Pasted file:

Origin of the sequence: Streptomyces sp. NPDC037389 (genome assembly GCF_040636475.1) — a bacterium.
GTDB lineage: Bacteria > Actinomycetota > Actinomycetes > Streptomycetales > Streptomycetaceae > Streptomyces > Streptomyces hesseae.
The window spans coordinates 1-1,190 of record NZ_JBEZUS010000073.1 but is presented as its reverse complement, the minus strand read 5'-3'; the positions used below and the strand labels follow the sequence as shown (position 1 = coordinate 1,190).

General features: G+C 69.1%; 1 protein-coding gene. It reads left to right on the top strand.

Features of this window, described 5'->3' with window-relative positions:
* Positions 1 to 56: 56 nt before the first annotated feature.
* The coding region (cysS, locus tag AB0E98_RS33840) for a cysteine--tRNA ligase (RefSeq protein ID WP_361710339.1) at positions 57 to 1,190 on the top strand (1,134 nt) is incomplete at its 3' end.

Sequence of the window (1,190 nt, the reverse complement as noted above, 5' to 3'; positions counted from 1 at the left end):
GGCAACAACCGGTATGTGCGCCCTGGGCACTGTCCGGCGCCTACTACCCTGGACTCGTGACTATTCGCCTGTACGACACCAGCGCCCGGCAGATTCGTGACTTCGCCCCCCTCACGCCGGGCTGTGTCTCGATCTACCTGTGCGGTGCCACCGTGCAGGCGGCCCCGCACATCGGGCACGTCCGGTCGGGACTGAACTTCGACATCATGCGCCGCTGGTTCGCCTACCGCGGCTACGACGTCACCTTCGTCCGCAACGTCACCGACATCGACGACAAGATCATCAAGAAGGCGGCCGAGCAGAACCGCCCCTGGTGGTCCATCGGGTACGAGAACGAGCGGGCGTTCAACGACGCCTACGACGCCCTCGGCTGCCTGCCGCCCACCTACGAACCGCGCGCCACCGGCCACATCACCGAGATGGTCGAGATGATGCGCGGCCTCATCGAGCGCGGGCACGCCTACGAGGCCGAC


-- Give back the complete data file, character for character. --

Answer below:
Origin of the sequence: Streptomyces sp. NPDC037389 (genome assembly GCF_040636475.1) — a bacterium.
GTDB lineage: Bacteria > Actinomycetota > Actinomycetes > Streptomycetales > Streptomycetaceae > Streptomyces > Streptomyces hesseae.
The window spans coordinates 1-1,190 of record NZ_JBEZUS010000073.1 but is presented as its reverse complement, the minus strand read 5'-3'; the positions used below and the strand labels follow the sequence as shown (position 1 = coordinate 1,190).

General features: G+C 69.1%; 1 protein-coding gene. It reads left to right on the top strand.

Features of this window, described 5'->3' with window-relative positions:
* Positions 1 to 56: 56 nt before the first annotated feature.
* The coding region (cysS, locus tag AB0E98_RS33840) for a cysteine--tRNA ligase (RefSeq protein ID WP_361710339.1) at positions 57 to 1,190 on the top strand (1,134 nt) is incomplete at its 3' end.

Sequence of the window (1,190 nt, the reverse complement as noted above, 5' to 3'; positions counted from 1 at the left end):
GGCAACAACCGGTATGTGCGCCCTGGGCACTGTCCGGCGCCTACTACCCTGGACTCGTGACTATTCGCCTGTACGACACCAGCGCCCGGCAGATTCGTGACTTCGCCCCCCTCACGCCGGGCTGTGTCTCGATCTACCTGTGCGGTGCCACCGTGCAGGCGGCCCCGCACATCGGGCACGTCCGGTCGGGACTGAACTTCGACATCATGCGCCGCTGGTTCGCCTACCGCGGCTACGACGTCACCTTCGTCCGCAACGTCACCGACATCGACGACAAGATCATCAAGAAGGCGGCCGAGCAGAACCGCCCCTGGTGGTCCATCGGGTACGAGAACGAGCGGGCGTTCAACGACGCCTACGACGCCCTCGGCTGCCTGCCGCCCACCTACGAACCGCGCGCCACCGGCCACATCACCGAGATGGTCGAGATGATGCGCGGCCTCATCGAGCGCGGGCACGCCTACGAGGCCGAC